The Central African Republic is to vote in a referendum on a new constitution. The aim is to prepare the way for parliamentary and presidential elections later this month which would lead the country out of chaos.
One passerby on the streets of Bangui, capital of Central African Republic (CAR), said he knew nothing of the new draft constitution which is to be put to the vote in a referendum on Sunday (13.12.2015).
"How we are we supposed to vote?" he asked. Another man was equally bewildered. "I know nothing about a campaign for a referendum. But every Central African should find out what's at stake," he said.
One of the reasons for the uncertainty over the new constitution is that several versions of it are circulating on the Internet. Most Central Africans don't know exactly what they will be asked to decide upon.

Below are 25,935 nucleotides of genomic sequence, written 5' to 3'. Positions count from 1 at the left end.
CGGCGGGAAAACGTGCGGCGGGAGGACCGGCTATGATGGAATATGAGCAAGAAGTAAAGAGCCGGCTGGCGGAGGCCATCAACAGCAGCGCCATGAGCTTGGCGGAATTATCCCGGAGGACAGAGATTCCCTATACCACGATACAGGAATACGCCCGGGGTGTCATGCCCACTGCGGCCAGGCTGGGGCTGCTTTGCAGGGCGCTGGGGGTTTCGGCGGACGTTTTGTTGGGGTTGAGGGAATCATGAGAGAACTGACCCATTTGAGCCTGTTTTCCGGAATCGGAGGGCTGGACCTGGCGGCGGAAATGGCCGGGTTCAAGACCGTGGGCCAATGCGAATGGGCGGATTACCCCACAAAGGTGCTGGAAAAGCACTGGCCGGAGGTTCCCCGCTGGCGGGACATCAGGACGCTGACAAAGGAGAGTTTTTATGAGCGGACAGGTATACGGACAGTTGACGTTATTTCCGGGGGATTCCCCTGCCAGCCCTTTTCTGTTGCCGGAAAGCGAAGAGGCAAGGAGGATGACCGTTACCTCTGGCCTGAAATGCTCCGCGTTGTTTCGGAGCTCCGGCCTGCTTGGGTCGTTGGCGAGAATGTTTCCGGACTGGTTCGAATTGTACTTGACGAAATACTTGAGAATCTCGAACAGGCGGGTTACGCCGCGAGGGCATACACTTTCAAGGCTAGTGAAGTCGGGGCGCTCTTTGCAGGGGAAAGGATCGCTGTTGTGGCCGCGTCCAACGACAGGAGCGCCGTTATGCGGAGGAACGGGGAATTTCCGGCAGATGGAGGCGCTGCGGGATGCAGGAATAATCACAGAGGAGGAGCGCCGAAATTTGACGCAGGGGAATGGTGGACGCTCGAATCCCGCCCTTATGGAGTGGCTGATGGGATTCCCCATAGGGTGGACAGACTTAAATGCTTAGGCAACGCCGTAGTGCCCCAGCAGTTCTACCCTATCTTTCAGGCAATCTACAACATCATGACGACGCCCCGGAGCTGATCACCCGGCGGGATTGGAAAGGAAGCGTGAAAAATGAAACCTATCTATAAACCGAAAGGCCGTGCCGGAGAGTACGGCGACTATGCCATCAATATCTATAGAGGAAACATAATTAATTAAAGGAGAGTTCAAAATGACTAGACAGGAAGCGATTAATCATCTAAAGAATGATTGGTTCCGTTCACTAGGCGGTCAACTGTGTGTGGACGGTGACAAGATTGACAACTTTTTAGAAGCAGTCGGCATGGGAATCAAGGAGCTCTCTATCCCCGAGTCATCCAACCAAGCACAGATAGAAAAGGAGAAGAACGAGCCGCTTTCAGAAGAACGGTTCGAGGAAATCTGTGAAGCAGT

Analyst Tim Glawion from the German Institute of Global and Area Studies (GIGA) in Hamburg has also been poring over various versions of the draft constitution of the Central African Republic. On Friday he was unable to say which version would be submitted to voters. A final version had neither been made available to the citizens of CAR, nor had there been any discussion of its contents with their rulers.
Campaigning for the referendum began just over a week ago. Members of the transitional authority, such as Modibo Bachir Walidou, minister for territorial administration, urged the population to vote in favor of the draft constitution. He said the document means "that the state will guarantee that all regions of the country will be represented in public institutions. And that is a big step forward."